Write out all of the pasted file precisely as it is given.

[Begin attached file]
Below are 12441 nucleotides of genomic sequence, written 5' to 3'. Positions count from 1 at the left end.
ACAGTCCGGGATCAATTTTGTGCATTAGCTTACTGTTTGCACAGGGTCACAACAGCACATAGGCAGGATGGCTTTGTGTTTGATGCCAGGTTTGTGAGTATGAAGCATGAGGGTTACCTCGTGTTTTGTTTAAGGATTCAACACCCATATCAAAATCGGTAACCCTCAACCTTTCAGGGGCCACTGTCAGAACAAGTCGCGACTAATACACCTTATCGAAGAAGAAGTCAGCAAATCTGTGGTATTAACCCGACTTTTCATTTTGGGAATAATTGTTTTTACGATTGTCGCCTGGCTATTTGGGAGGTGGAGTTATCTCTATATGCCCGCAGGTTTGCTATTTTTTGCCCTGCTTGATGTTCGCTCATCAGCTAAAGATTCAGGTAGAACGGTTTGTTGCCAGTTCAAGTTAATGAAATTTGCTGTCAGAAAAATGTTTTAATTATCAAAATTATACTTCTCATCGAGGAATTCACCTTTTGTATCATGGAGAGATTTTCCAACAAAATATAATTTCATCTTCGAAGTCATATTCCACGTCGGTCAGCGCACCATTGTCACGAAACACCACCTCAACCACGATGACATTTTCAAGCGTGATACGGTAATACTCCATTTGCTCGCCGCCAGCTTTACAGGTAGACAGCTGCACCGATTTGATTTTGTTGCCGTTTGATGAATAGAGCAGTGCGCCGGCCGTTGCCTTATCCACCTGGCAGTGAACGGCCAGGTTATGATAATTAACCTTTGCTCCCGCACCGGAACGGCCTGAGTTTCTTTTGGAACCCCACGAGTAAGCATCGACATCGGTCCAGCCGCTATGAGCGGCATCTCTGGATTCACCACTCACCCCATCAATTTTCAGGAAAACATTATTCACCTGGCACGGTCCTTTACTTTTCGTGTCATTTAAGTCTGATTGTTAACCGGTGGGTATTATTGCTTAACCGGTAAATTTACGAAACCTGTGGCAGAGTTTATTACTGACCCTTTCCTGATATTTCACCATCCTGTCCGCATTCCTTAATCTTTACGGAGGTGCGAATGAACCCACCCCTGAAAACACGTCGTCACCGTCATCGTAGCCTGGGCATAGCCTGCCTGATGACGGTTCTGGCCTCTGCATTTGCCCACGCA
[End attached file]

Below are 12441 nucleotides of genomic sequence, written 5' to 3'. Positions count from 1 at the left end.
ACAGTCCGGGATCAATTTTGTGCATTAGCTTACTGTTTGCACAGGGTCACAACAGCACATAGGCAGGATGGCTTTGTGTTTGATGCCAGGTTTGTGAGTATGAAGCATGAGGGTTACCTCGTGTTTTGTTTAAGGATTCAACACCCATATCAAAATCGGTAACCCTCAACCTTTCAGGGGCCACTGTCAGAACAAGTCGCGACTAATACACCTTATCGAAGAAGAAGTCAGCAAATCTGTGGTATTAACCCGACTTTTCATTTTGGGAATAATTGTTTTTACGATTGTCGCCTGGCTATTTGGGAGGTGGAGTTATCTCTATATGCCCGCAGGTTTGCTATTTTTTGCCCTGCTTGATGTTCGCTCATCAGCTAAAGATTCAGGTAGAACGGTTTGTTGCCAGTTCAAGTTAATGAAATTTGCTGTCAGAAAAATGTTTTAATTATCAAAATTATACTTCTCATCGAGGAATTCACCTTTTGTATCATGGAGAGATTTTCCAACAAAATATAATTTCATCTTCGAAGTCATATTCCACGTCGGTCAGCGCACCATTGTCACGAAACACCACCTCAACCACGATGACATTTTCAAGCGTGATACGGTAATACTCCATTTGCTCGCCGCCAGCTTTACAGGTAGACAGCTGCACCGATTTGATTTTGTTGCCGTTTGATGAATAGAGCAGTGCGCCGGCCGTTGCCTTATCCACCTGGCAGTGAACGGCCAGGTTATGATAATTAACCTTTGCTCCCGCACCGGAACGGCCTGAGTTTCTTTTGGAACCCCACGAGTAAGCATCGACATCGGTCCAGCCGCTATGAGCGGCATCTCTGGATTCACCACTCACCCCATCAATTTTCAGGAAAACATTATTCACCTGGCACGGTCCTTTACTTTTCGTGTCATTTAAGTCTGATTGTTAACCGGTGGGTATTATTGCTTAACCGGTAAATTTACGAAACCTGTGGCAGAGTTTATTACTGACCCTTTCCTGATATTTCACCATCCTGTCCGCATTCCTTAATCTTTACGGAGGTGCGAATGAACCCACCCCTGAAAACACGTCGTCACCGTCATCGTAGCCTGGGCATAGCCTGCCTGATGACGGTTCTGGCCTCTGCATTTGCCCACGCA